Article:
A blog by Mel Riser about LifeBoat Permaculture and Solar Villages

Thursday, May 25, 2006

Peak Oil and Solar energy

Living off the Grid
A while back, it was susggested that I write up a small post about the things to think about in regards to living off-the-grid. By this I am referencing the ability to not need connection to the electric company for your house.

Now this is a wide subject that can fill volumes, so what I present here is just a brief overview, to give you some thoughts about what is available along with some books and publications on the matter.

So without further ado,

Once we start thinking through the problems of peak oil, it quickly becomes apparent that a change in lifestyle will be necessary. With oil such an integral part of every sector of our economy, yet getting more and more expensive every day, we soon will not be able to afford to use the amounts of oil we are accustomed to. As the oil gets more expensive, corporations and utilities struggle to make ends meet. The cost of natural gas goes up along with the oil, since transportation costs go up. There is also greater demand from industry attempting to find cheaper fuels, driving the costs up further. Greater demand occurs for electricity as some switch to using electric, forcing electric companies to switch on the natural gas fired generating plants held in reserve. The electric companies pass on their increased costs, and your rates skyrocket.

If the system gets overloaded, due to a heat wave, or a cold snap in winter, a blackout occurs. There is even a possibility that in the near future, utility companies may not be able to afford to run some of their reserve generators due to high prices, or even due to not having the fuel to feed them. All of a sudden, the unbelievably dependable electric serve that we take for granted in the United States starts to deteriorate in service, and blackouts could become a common occurrence.

Think about what would happen should you go to turn on the light, and although the switch works, the lights do not. The food in your refrigerator quickly warms up and goes bad. You turn on the water. If you are lucky, there is enough pressure in the lines to push it out of the tap. If you are really lucky, you use a gas water heater, and have hot water. But most likely, even if you have gas hot water, it won’t do you much good, as there is no water pressure from where the pumps used by the local water company use run off of electricity. Quickly, the import of having no electricity sinks in. Doing with out the lights is one thing; doing without water is another.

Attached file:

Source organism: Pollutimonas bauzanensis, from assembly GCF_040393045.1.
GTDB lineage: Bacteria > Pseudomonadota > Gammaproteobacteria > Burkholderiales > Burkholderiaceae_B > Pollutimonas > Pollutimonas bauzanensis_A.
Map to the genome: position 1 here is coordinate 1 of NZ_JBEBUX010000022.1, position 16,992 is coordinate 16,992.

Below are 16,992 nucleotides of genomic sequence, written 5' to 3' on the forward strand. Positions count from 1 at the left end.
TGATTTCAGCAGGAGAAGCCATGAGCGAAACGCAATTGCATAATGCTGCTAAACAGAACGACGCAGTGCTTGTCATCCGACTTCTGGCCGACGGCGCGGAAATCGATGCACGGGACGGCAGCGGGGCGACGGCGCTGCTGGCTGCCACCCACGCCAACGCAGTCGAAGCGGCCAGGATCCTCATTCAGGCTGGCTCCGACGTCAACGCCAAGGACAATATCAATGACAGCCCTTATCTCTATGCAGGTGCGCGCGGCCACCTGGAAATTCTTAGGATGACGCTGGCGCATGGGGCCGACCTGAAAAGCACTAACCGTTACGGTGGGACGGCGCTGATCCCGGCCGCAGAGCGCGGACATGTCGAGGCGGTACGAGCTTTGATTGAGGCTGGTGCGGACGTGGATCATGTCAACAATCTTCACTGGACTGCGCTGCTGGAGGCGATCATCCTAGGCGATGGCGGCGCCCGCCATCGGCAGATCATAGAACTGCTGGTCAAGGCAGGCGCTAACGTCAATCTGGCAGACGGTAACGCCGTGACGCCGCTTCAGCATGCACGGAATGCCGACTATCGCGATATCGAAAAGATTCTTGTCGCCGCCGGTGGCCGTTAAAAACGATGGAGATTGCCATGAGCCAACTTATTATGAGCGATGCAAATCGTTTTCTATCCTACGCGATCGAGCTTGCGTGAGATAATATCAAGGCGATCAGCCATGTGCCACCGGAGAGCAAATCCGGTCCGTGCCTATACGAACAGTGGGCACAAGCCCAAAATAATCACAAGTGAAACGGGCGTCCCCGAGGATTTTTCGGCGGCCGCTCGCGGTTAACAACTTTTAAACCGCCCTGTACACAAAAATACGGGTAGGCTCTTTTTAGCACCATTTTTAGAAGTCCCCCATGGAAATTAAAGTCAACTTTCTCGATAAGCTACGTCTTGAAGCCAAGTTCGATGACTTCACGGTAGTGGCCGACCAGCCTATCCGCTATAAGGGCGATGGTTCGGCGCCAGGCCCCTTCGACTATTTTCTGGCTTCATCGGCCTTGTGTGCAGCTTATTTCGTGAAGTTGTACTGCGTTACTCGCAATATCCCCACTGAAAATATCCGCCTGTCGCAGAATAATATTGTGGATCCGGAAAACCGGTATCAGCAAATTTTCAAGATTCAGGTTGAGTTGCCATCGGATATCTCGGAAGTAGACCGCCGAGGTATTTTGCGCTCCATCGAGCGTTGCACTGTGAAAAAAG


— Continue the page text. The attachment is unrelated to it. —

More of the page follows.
If you do not live in the city and are lucky, you live in an area where you are on well water. But this is by no means a sure thing either. Most private wells use an electric pump. Needless to say, no electricity, no water.

Your well may be shallow enough that you can retrofit a hand pump onto it. The traditional hand pump that we know from movies, TV shows and the like, only works for a maximum depth of about 16-25 feet depending on brand name. There are larger pumps that can draw from deeper, but you may run into troubles with the well not being large enough in diameter for a larger pump.

In flatlands, farmers have traditionally used windmills to pump their water. Wind power has been used for ages in Europe. The Dutch windmills of Don Quixote fame were used to pump out the lowlands behind the dikes keeping the North Atlantic at bay. In North America it was the only (mostly) reliable way to get water in the rural parts of the nation. Wind power is at the behest of the wind. When the wind blows, the water pumps; when the air is still, the pump is too. This necessitates the use of a cistern in conjunction with the windmill to store the water until it is needed. The cistern acts as a battery of sorts, being charged or refilled as it were when the wind blows, and providing a continuous water supply. The owner puts his faith in the wind not stopping for a longer period of time than it takes for the cistern to be drained, and that once it starts up again, it continues to blow for a long enough period of time that the cistern is refilled.

But not all areas of the country or world are suitable for windmills. The terrain may be unfavorable, with mountains, trees or buildings blocking the wind, or keeping the wind high enough up that it is unpractical to get a windmill’s blades up into the air stream. In this case, a rainwater cistern is often a viable solution.
Essentially, a rainfall cistern uses the rain runoff from the roof of your house or building, channeling the gutters into a cistern through a filter of some sort. Of course, this is only useful in the areas of the world that get regular amounts of rainfall.